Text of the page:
As promised, here is a review of Room by Emma Donoghue- which is on the Orange Prize 2011 Shortlist:
Told through the eyes of five year old Jack, Room is inspired by cases such as those of Elizabeth Fritzl and Jaycee Lee Dugard. Trapped in a shed with only his Ma for company since the day of his birth, Jack has absolutely no concept of a world outside Room.
Naturally, the novel is grim and disturbing at times: every evening comes the inevitable time when ‘Old Nick’ enters Room through the locked door and gets into bed with Ma whilst Jack hides in the wardrobe and counts ‘till he makes that gaspy sound and stops’. But the sickening is constantly balanced with the uplifting and the author has managed to salvage something honest and beautiful from the most suffocating of circumstances.
What makes the novel so convincing is the relationship between mother and son. Jack’s love for Ma shines through his narrative, despite his gradual realisation that Ma is lying to him and that there is indeed a world outside Room.
Jack’s voice is unique: as a 5 year old his words, often half formed and inarticulate, are striking and often poetical, and his language does progress throughout the novel – his fluency improves with his growing understanding of the real world.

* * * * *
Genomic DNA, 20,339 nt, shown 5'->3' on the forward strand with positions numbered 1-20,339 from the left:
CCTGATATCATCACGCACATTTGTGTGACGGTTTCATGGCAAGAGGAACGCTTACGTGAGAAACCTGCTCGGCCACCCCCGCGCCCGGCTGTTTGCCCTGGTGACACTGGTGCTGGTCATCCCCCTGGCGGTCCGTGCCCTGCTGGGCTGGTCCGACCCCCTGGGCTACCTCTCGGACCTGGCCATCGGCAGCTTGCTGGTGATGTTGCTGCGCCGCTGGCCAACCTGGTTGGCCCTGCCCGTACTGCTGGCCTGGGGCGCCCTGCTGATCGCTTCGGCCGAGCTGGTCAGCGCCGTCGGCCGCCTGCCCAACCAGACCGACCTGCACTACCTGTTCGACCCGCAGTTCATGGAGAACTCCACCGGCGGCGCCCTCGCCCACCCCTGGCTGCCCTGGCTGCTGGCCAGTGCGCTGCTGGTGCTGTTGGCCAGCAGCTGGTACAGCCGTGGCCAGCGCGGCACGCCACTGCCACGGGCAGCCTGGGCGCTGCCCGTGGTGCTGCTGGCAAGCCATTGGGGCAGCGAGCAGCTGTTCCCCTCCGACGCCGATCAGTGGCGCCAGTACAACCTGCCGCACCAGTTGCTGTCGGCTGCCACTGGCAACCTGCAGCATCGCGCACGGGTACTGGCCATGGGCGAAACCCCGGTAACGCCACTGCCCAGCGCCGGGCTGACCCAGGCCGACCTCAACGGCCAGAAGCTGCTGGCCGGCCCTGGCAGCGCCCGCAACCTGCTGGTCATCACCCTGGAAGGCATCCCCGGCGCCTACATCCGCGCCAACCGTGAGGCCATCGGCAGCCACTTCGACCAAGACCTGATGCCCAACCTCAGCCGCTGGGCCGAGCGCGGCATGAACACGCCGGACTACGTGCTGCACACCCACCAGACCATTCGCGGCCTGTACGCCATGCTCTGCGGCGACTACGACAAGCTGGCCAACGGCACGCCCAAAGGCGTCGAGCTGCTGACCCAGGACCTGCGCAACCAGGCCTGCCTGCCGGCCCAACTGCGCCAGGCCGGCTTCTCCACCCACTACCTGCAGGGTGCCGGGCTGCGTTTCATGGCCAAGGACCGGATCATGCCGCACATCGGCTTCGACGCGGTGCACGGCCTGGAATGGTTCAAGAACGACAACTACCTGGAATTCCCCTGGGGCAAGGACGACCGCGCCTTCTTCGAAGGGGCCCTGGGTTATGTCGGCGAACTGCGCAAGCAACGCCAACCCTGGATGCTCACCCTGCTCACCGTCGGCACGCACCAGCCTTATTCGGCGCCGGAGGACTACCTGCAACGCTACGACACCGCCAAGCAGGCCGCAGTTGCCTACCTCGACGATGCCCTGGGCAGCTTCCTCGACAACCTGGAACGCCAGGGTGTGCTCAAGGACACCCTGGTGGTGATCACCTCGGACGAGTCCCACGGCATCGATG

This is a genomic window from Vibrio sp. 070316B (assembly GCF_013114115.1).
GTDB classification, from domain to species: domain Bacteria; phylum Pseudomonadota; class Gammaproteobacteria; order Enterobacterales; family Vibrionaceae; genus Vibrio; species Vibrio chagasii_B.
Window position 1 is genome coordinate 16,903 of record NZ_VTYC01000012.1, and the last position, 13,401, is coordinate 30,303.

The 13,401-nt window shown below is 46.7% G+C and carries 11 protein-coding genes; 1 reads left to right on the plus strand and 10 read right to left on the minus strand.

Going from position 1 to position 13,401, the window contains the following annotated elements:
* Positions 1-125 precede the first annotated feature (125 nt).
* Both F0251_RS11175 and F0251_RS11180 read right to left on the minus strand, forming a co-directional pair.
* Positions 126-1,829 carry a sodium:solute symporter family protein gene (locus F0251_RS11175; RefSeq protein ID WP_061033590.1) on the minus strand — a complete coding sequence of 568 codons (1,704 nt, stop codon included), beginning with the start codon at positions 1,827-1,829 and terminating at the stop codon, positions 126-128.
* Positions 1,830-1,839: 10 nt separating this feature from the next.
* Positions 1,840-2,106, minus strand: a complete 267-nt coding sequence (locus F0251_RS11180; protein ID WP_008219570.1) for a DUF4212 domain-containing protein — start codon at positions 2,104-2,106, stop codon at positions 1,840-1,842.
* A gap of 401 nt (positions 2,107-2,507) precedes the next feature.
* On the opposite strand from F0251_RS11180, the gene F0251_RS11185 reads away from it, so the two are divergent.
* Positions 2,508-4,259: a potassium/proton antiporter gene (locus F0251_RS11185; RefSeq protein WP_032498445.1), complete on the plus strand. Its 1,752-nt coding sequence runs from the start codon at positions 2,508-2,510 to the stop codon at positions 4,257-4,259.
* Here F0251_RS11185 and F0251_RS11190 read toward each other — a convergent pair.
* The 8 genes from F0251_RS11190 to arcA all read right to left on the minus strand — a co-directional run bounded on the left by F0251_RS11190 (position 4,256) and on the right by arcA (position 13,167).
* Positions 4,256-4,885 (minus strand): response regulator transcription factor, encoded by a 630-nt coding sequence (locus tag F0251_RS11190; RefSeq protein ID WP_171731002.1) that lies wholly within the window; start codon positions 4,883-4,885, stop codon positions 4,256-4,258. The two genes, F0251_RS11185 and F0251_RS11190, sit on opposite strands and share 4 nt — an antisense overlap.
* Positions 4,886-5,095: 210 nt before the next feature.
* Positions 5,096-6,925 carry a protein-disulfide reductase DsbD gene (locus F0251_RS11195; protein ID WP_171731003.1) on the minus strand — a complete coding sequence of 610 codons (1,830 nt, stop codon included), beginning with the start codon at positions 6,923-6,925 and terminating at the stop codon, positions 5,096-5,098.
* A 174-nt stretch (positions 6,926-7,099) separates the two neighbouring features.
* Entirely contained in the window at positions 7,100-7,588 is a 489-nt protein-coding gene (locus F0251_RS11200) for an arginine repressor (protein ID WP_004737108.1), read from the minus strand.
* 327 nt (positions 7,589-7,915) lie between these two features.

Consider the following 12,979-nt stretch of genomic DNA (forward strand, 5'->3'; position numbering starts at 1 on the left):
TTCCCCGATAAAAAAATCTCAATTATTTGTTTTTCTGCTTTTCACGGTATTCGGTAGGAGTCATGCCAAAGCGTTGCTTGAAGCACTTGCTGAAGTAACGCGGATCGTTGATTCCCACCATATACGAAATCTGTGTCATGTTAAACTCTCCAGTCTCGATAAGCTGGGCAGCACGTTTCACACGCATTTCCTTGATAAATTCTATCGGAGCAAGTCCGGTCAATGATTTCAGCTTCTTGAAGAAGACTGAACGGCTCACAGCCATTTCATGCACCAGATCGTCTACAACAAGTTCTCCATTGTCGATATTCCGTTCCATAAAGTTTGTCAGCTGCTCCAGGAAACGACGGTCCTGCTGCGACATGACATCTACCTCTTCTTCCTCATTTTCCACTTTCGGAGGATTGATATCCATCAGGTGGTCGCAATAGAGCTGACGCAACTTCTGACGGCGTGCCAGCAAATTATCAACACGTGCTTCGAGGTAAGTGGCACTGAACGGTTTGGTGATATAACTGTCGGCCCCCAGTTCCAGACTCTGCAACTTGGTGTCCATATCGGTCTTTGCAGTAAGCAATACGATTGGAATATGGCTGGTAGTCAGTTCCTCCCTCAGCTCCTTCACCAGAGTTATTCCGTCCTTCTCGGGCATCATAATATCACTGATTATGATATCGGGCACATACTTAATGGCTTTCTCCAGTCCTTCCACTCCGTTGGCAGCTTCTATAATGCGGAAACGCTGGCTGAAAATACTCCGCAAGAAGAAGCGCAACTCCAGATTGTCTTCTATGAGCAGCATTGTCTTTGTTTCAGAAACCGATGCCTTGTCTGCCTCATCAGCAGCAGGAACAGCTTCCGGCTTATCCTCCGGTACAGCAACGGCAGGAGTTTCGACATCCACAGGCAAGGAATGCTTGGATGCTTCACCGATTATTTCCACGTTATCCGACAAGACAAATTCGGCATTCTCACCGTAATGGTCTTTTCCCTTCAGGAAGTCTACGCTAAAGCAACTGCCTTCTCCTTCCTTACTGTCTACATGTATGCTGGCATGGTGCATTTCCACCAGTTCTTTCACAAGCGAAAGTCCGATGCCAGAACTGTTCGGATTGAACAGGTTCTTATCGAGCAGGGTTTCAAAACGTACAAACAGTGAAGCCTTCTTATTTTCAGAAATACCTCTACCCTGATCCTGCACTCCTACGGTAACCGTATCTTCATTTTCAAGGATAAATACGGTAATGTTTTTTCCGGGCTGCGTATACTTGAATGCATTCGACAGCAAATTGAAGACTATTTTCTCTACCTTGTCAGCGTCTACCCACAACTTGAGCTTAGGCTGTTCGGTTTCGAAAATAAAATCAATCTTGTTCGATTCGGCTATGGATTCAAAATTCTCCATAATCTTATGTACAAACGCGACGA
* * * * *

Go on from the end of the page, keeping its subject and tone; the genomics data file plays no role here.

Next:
In the second half of the novel the setting shifts to outside Room, and Jack is overwhelmed with a world that is infinitely bigger than eleven square feet. With a realistic yet hopeful ending, Ma gradually learns to come to terms with her past in Room. Although it is clear that they have a long way to go, there is a sense of release and closure when they return to Room for one final goodbye before finally resuming – or beginning – their lives.
It’s hard not to be moved by Jack’s voice: told in his words, the disturbing story is honest and innocent, creating a novel that is darkly beautiful. I can truthfully say that I have never read a book like Room; it is a novel which leaves you with a lingering feeling that something, somewhere within you, has changed.